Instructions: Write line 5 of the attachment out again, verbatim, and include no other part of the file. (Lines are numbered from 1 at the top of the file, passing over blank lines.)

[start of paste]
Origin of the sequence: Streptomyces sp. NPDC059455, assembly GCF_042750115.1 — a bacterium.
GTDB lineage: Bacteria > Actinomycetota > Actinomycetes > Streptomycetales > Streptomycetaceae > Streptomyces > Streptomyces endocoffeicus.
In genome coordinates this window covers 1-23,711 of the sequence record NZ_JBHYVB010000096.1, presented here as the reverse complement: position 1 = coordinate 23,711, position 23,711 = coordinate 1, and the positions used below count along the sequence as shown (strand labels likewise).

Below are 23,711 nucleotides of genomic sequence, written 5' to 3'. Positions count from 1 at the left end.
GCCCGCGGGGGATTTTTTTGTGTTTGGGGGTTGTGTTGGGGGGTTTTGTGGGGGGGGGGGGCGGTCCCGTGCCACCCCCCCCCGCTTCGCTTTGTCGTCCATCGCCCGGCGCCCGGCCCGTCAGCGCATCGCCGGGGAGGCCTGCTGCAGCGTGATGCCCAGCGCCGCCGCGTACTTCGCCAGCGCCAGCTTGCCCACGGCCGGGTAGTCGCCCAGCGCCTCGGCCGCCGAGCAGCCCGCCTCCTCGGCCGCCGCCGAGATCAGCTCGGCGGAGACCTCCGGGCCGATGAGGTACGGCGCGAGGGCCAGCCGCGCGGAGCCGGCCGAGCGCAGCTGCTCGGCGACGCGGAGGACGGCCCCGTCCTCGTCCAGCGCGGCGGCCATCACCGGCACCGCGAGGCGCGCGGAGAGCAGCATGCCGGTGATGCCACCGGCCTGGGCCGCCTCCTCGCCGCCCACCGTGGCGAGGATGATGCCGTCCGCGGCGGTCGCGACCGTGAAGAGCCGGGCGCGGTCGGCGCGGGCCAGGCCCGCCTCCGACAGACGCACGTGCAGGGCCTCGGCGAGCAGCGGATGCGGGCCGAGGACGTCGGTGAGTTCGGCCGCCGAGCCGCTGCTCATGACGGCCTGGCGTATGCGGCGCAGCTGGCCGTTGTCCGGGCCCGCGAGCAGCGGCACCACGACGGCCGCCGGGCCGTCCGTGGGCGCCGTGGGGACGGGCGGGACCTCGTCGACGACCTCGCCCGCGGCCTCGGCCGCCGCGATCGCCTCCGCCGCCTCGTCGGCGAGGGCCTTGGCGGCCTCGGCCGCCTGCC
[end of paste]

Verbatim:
GCCCGCGGGGGATTTTTTTGTGTTTGGGGGTTGTGTTGGGGGGTTTTGTGGGGGGGGGGGGCGGTCCCGTGCCACCCCCCCCCGCTTCGCTTTGTCGTCCATCGCCCGGCGCCCGGCCCGTCAGCGCATCGCCGGGGAGGCCTGCTGCAGCGTGATGCCCAGCGCCGCCGCGTACTTCGCCAGCGCCAGCTTGCCCACGGCCGGGTAGTCGCCCAGCGCCTCGGCCGCCGAGCAGCCCGCCTCCTCGGCCGCCGCCGAGATCAGCTCGGCGGAGACCTCCGGGCCGATGAGGTACGGCGCGAGGGCCAGCCGCGCGGAGCCGGCCGAGCGCAGCTGCTCGGCGACGCGGAGGACGGCCCCGTCCTCGTCCAGCGCGGCGGCCATCACCGGCACCGCGAGGCGCGCGGAGAGCAGCATGCCGGTGATGCCACCGGCCTGGGCCGCCTCCTCGCCGCCCACCGTGGCGAGGATGATGCCGTCCGCGGCGGTCGCGACCGTGAAGAGCCGGGCGCGGTCGGCGCGGGCCAGGCCCGCCTCCGACAGACGCACGTGCAGGGCCTCGGCGAGCAGCGGATGCGGGCCGAGGACGTCGGTGAGTTCGGCCGCCGAGCCGCTGCTCATGACGGCCTGGCGTATGCGGCGCAGCTGGCCGTTGTCCGGGCCCGCGAGCAGCGGCACCACGACGGCCGCCGGGCCGTCCGTGGGCGCCGTGGGGACGGGCGGGACCTCGTCGACGACCTCGCCCGCGGCCTCGGCCGCCGCGATCGCCTCCGCCGCCTCGTCGGCGAGGGCCTTGGCGGCCTCGGCCGCCTGCC